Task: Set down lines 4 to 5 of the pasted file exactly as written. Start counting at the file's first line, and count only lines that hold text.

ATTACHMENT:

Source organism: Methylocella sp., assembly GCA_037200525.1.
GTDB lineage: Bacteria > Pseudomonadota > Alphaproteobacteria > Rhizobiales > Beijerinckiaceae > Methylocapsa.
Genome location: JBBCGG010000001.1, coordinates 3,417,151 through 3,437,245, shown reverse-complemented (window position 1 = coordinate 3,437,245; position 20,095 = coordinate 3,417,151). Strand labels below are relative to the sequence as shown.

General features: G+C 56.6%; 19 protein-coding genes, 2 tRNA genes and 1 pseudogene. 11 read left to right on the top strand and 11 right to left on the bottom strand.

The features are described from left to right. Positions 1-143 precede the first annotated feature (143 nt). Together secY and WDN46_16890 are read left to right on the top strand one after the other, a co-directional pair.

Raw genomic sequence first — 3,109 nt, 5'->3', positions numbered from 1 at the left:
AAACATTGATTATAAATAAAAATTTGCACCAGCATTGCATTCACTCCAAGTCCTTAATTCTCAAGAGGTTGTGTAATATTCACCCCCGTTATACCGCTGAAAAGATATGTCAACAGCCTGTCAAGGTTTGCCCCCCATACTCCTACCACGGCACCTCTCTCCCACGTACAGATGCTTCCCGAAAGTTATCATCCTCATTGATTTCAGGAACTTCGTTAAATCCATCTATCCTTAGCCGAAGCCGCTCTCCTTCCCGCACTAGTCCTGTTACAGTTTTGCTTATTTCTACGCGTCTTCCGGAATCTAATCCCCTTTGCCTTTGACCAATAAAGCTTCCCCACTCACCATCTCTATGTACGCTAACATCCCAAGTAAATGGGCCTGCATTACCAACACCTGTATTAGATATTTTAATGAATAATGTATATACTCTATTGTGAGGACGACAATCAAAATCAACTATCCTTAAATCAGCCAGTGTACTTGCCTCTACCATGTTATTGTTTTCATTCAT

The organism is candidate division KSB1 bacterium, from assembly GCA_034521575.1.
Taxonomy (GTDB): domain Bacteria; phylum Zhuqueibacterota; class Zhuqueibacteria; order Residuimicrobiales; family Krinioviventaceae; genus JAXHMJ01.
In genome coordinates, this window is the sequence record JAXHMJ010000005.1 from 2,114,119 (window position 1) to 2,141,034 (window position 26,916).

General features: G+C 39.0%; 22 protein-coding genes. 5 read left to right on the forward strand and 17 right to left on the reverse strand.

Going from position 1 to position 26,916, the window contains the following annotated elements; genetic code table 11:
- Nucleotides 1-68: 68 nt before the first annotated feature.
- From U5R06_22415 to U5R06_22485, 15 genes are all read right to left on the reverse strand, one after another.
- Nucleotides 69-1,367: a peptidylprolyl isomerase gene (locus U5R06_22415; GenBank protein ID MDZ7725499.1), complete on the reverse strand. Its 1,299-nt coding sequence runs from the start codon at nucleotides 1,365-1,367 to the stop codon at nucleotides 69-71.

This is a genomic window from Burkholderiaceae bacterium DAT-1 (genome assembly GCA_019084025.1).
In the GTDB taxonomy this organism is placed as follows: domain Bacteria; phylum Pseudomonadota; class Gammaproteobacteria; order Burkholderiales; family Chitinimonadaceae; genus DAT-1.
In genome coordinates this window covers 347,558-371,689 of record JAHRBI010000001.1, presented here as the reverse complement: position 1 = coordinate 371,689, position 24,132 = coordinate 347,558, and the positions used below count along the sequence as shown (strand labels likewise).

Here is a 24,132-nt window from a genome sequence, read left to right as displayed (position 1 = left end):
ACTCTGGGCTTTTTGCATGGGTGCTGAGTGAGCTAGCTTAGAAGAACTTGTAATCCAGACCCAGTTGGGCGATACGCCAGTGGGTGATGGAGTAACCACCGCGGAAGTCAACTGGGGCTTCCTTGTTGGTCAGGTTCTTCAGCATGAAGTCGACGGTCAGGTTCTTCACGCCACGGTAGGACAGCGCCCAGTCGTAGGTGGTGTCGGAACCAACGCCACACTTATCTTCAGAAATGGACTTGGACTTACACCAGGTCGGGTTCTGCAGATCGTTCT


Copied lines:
General features: G+C 56.6%; 19 protein-coding genes, 2 tRNA genes and 1 pseudogene. 11 read left to right on the top strand and 11 right to left on the bottom strand.

The features are described from left to right. Positions 1-143 precede the first annotated feature (143 nt). Together secY and WDN46_16890 are read left to right on the top strand one after the other, a co-directional pair.